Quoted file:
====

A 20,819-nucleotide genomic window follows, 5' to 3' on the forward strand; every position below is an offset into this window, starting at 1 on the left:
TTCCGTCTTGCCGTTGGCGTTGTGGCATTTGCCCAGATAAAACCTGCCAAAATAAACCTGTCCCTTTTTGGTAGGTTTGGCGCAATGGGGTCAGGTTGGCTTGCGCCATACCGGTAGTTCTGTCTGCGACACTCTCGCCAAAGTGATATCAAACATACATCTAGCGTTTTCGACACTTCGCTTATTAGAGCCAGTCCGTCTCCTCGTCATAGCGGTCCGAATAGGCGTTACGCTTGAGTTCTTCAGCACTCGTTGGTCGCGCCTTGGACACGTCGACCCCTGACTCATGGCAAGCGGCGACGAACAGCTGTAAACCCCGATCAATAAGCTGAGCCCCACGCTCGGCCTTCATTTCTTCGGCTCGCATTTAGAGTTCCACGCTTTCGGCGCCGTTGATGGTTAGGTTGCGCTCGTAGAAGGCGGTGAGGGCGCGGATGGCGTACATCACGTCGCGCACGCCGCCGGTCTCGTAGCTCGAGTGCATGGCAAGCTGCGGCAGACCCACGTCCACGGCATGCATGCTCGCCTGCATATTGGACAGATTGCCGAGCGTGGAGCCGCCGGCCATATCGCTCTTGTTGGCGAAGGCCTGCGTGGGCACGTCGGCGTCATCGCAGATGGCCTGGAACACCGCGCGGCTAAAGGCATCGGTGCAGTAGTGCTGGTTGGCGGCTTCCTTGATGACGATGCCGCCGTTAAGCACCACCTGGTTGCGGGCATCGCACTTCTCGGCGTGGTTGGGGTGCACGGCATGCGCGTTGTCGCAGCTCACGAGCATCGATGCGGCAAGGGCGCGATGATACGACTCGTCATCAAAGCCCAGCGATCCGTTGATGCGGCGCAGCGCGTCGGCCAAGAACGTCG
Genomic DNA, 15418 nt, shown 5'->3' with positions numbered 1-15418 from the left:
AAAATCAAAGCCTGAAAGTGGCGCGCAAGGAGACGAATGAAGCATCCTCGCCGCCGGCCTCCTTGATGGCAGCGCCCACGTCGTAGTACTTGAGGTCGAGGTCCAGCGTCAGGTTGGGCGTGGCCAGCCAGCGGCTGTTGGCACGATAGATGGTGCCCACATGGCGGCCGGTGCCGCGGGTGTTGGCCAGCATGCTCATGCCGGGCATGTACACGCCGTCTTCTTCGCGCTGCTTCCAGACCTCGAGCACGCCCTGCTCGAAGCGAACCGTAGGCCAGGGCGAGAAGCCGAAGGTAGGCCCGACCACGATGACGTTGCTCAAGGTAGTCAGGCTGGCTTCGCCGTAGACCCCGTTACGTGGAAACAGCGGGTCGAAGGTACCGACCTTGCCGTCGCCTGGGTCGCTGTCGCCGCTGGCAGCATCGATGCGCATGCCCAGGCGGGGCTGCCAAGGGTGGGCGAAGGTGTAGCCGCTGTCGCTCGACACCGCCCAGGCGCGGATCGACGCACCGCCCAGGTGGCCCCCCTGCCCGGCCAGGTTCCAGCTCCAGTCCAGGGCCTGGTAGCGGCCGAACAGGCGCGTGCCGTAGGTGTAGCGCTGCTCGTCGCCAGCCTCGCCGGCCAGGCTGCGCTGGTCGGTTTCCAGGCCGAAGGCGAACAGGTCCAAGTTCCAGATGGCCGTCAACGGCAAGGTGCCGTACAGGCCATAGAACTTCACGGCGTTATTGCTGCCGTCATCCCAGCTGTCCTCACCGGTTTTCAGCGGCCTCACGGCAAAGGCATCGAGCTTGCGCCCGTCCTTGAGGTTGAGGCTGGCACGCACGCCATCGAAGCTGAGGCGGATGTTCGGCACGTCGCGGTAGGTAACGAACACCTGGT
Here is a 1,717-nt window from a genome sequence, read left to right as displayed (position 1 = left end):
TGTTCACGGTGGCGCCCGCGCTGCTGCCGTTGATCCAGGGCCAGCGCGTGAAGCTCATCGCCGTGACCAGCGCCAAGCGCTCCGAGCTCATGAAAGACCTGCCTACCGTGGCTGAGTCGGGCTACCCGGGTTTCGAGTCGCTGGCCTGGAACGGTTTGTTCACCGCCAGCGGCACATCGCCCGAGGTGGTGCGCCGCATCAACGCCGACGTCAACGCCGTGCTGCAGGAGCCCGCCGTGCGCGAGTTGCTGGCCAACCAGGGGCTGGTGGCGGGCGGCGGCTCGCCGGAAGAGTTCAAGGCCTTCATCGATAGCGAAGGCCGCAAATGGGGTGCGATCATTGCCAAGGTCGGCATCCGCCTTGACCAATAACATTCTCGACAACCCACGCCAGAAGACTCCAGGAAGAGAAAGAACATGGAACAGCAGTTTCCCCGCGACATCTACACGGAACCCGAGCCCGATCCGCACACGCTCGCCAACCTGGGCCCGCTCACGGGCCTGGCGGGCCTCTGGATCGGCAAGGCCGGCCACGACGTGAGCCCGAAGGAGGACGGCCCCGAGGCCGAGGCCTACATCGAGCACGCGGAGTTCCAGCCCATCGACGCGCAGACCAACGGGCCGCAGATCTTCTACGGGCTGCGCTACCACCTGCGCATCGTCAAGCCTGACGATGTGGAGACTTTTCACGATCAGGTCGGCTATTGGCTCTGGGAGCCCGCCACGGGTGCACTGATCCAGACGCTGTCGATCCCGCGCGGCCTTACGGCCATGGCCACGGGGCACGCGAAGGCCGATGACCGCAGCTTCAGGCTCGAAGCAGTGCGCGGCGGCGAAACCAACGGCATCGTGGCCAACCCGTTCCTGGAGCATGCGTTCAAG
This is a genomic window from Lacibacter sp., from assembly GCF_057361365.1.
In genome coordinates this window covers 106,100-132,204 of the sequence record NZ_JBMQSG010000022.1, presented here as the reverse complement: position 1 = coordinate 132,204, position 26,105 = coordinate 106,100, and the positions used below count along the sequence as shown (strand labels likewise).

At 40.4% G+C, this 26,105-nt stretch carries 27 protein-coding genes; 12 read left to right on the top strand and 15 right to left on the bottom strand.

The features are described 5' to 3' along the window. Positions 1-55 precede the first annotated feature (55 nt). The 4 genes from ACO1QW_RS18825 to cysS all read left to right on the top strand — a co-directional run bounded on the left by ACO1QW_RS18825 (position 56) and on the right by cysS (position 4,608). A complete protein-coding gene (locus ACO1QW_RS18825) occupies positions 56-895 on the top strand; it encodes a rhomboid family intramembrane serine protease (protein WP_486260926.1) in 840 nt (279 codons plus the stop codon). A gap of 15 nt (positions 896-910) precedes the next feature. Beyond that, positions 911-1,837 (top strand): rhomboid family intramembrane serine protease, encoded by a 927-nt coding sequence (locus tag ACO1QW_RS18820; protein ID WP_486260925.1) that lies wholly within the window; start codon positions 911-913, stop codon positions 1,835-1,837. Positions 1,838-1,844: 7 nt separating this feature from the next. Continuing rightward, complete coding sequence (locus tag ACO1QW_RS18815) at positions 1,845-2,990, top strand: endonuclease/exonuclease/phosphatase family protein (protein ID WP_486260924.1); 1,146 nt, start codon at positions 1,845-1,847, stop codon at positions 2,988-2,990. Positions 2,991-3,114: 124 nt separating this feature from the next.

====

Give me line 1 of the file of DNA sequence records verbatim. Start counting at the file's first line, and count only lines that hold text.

A 20,819-nucleotide genomic window follows, 5' to 3' on the forward strand; every position below is an offset into this window, starting at 1 on the left: